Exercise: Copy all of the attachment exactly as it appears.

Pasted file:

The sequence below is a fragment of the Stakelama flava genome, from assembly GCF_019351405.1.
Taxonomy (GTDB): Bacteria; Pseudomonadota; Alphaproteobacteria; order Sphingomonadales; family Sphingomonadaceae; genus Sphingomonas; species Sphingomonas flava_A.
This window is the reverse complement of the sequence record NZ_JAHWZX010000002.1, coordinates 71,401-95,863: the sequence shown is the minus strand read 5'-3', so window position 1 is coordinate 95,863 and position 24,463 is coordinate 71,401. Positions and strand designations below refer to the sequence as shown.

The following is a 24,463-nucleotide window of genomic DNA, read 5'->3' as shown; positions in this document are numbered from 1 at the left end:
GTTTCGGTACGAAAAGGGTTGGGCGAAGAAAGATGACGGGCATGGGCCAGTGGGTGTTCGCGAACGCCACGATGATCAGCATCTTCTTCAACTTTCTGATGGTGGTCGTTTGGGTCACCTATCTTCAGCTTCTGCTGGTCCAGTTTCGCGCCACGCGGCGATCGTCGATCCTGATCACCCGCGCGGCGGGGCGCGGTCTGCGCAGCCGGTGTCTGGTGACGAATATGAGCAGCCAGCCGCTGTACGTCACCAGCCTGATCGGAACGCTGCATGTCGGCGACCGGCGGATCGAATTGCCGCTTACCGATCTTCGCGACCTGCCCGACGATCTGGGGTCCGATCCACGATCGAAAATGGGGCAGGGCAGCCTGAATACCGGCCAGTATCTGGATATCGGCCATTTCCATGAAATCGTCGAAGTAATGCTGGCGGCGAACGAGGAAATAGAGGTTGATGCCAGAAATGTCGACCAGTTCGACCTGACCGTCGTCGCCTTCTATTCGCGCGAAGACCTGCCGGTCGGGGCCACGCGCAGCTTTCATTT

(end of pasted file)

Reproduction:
The sequence below is a fragment of the Stakelama flava genome, from assembly GCF_019351405.1.
Taxonomy (GTDB): Bacteria; Pseudomonadota; Alphaproteobacteria; order Sphingomonadales; family Sphingomonadaceae; genus Sphingomonas; species Sphingomonas flava_A.
This window is the reverse complement of the sequence record NZ_JAHWZX010000002.1, coordinates 71,401-95,863: the sequence shown is the minus strand read 5'-3', so window position 1 is coordinate 95,863 and position 24,463 is coordinate 71,401. Positions and strand designations below refer to the sequence as shown.

The following is a 24,463-nucleotide window of genomic DNA, read 5'->3' as shown; positions in this document are numbered from 1 at the left end:
GTTTCGGTACGAAAAGGGTTGGGCGAAGAAAGATGACGGGCATGGGCCAGTGGGTGTTCGCGAACGCCACGATGATCAGCATCTTCTTCAACTTTCTGATGGTGGTCGTTTGGGTCACCTATCTTCAGCTTCTGCTGGTCCAGTTTCGCGCCACGCGGCGATCGTCGATCCTGATCACCCGCGCGGCGGGGCGCGGTCTGCGCAGCCGGTGTCTGGTGACGAATATGAGCAGCCAGCCGCTGTACGTCACCAGCCTGATCGGAACGCTGCATGTCGGCGACCGGCGGATCGAATTGCCGCTTACCGATCTTCGCGACCTGCCCGACGATCTGGGGTCCGATCCACGATCGAAAATGGGGCAGGGCAGCCTGAATACCGGCCAGTATCTGGATATCGGCCATTTCCATGAAATCGTCGAAGTAATGCTGGCGGCGAACGAGGAAATAGAGGTTGATGCCAGAAATGTCGACCAGTTCGACCTGACCGTCGTCGCCTTCTATTCGCGCGAAGACCTGCCGGTCGGGGCCACGCGCAGCTTTCATTT